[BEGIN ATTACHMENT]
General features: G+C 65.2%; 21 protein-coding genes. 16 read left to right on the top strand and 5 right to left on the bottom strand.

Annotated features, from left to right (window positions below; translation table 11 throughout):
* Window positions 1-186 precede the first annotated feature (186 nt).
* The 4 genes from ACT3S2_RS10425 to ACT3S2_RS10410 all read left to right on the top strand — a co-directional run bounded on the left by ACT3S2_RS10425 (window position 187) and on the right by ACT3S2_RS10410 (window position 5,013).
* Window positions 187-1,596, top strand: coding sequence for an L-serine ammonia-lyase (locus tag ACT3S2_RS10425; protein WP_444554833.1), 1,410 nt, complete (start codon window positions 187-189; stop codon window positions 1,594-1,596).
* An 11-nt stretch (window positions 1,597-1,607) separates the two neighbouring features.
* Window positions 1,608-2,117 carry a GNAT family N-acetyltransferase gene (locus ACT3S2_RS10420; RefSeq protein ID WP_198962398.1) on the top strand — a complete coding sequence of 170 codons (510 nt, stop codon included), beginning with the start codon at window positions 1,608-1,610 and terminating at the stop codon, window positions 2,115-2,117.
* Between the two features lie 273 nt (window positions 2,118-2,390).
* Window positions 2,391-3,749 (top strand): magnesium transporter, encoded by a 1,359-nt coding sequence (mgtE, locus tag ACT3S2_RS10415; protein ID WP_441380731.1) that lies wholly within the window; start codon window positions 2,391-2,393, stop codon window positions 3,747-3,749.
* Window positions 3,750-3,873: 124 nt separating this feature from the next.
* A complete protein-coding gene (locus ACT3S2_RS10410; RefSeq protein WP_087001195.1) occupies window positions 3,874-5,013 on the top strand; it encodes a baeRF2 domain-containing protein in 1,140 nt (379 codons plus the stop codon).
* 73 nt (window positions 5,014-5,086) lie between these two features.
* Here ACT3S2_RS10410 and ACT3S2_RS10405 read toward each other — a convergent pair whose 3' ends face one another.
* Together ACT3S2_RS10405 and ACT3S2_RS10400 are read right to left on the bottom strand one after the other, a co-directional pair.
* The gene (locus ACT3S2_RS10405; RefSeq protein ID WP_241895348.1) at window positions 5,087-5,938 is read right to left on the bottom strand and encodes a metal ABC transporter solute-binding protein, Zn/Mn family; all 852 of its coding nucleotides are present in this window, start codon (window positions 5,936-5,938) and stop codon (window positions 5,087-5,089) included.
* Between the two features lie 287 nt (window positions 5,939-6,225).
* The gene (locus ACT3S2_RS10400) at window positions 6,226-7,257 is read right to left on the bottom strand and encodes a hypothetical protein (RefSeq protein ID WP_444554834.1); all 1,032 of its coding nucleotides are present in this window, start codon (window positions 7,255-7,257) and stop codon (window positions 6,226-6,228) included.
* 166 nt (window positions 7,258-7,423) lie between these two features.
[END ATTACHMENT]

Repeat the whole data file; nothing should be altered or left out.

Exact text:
General features: G+C 65.2%; 21 protein-coding genes. 16 read left to right on the top strand and 5 right to left on the bottom strand.

Annotated features, from left to right (window positions below; translation table 11 throughout):
* Window positions 1-186 precede the first annotated feature (186 nt).
* The 4 genes from ACT3S2_RS10425 to ACT3S2_RS10410 all read left to right on the top strand — a co-directional run bounded on the left by ACT3S2_RS10425 (window position 187) and on the right by ACT3S2_RS10410 (window position 5,013).
* Window positions 187-1,596, top strand: coding sequence for an L-serine ammonia-lyase (locus tag ACT3S2_RS10425; protein WP_444554833.1), 1,410 nt, complete (start codon window positions 187-189; stop codon window positions 1,594-1,596).
* An 11-nt stretch (window positions 1,597-1,607) separates the two neighbouring features.
* Window positions 1,608-2,117 carry a GNAT family N-acetyltransferase gene (locus ACT3S2_RS10420; RefSeq protein ID WP_198962398.1) on the top strand — a complete coding sequence of 170 codons (510 nt, stop codon included), beginning with the start codon at window positions 1,608-1,610 and terminating at the stop codon, window positions 2,115-2,117.
* Between the two features lie 273 nt (window positions 2,118-2,390).
* Window positions 2,391-3,749 (top strand): magnesium transporter, encoded by a 1,359-nt coding sequence (mgtE, locus tag ACT3S2_RS10415; protein ID WP_441380731.1) that lies wholly within the window; start codon window positions 2,391-2,393, stop codon window positions 3,747-3,749.
* Window positions 3,750-3,873: 124 nt separating this feature from the next.
* A complete protein-coding gene (locus ACT3S2_RS10410; RefSeq protein WP_087001195.1) occupies window positions 3,874-5,013 on the top strand; it encodes a baeRF2 domain-containing protein in 1,140 nt (379 codons plus the stop codon).
* 73 nt (window positions 5,014-5,086) lie between these two features.
* Here ACT3S2_RS10410 and ACT3S2_RS10405 read toward each other — a convergent pair whose 3' ends face one another.
* Together ACT3S2_RS10405 and ACT3S2_RS10400 are read right to left on the bottom strand one after the other, a co-directional pair.
* The gene (locus ACT3S2_RS10405; RefSeq protein ID WP_241895348.1) at window positions 5,087-5,938 is read right to left on the bottom strand and encodes a metal ABC transporter solute-binding protein, Zn/Mn family; all 852 of its coding nucleotides are present in this window, start codon (window positions 5,936-5,938) and stop codon (window positions 5,087-5,089) included.
* Between the two features lie 287 nt (window positions 5,939-6,225).
* The gene (locus ACT3S2_RS10400) at window positions 6,226-7,257 is read right to left on the bottom strand and encodes a hypothetical protein (RefSeq protein ID WP_444554834.1); all 1,032 of its coding nucleotides are present in this window, start codon (window positions 7,255-7,257) and stop codon (window positions 6,226-6,228) included.
* 166 nt (window positions 7,258-7,423) lie between these two features.